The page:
As we prepared to bury our father last week my siblings and I decided to bury him in the Sacramento Valley National Cemetery which is reserved for veterans of the Navy, Army, National Gaurd and the Coast Gaurd. This was a new experience for me as I had never been to a military burial and had no idea what to expect.
I sat there as the military honored his service in the playing of Taps, I was truly moved by the rendition and I sat there and felt a variety of emotions ranging from extreme pride to intense sadness. I was proud that my father fought for this country so that his family and every family in America could experience freedoms that are foreign to many other countries, freedom of speech, freedom of religion, freedom of expression and so on and on. I was saddened because all of the fighting he and other veterans have done appear to be in vain. I look across the news and incidents in the United States and I see the freedom of black and brown people being violated without repercussions almost daily. I see the Leader of the country and his political party rallying around divisive legislation and practices and it saddens me. I keep thinking, “ Is this what my father fought for and was willing to die for?” I think not. I would like all of us to think about taking a knee, not because we don’t honor the flag and the sacrifice of our veterans but because we do! They fought for the very rights that are being violated every day. My father understood that taking a knee against racial profiling, systematic abuse of black and brown individuals and illegal sentencing were not what he fought for.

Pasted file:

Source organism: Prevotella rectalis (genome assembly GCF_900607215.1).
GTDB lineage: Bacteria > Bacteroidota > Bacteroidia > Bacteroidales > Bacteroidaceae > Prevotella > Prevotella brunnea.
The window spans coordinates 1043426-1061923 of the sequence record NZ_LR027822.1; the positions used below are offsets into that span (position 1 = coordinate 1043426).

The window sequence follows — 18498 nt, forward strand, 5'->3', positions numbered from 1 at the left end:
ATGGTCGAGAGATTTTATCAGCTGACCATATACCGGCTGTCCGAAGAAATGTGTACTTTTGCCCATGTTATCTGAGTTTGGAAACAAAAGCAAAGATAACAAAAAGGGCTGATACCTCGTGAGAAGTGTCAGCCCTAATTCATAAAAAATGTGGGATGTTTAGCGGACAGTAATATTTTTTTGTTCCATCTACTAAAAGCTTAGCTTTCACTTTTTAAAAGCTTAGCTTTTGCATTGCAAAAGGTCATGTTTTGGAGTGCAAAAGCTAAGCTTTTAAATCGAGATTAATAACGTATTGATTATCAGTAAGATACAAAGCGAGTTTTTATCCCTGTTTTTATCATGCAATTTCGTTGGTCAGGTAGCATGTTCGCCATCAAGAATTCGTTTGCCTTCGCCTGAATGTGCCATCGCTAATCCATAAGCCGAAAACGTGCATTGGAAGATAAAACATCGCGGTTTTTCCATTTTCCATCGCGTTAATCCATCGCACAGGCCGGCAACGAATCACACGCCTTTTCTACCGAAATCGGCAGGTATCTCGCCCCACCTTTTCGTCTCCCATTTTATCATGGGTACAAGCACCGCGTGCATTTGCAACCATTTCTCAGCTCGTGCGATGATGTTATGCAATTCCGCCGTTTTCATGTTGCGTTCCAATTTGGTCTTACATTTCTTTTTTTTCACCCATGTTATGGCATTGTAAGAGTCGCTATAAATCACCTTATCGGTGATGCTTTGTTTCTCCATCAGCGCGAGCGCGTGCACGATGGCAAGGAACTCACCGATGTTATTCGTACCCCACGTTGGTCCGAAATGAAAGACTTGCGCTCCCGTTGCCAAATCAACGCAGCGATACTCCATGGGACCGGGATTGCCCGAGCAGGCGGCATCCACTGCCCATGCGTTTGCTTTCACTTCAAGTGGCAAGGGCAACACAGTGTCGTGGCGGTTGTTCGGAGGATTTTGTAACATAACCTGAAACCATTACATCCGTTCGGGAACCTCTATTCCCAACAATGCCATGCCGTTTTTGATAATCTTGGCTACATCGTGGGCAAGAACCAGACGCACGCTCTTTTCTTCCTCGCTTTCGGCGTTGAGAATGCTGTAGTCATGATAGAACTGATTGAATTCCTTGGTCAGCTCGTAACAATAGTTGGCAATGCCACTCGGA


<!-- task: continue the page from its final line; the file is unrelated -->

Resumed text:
But I have hope that one dayour nation will relizethat it is not the color of our skin that separates us and that we are more alike than different and that we can live as one.
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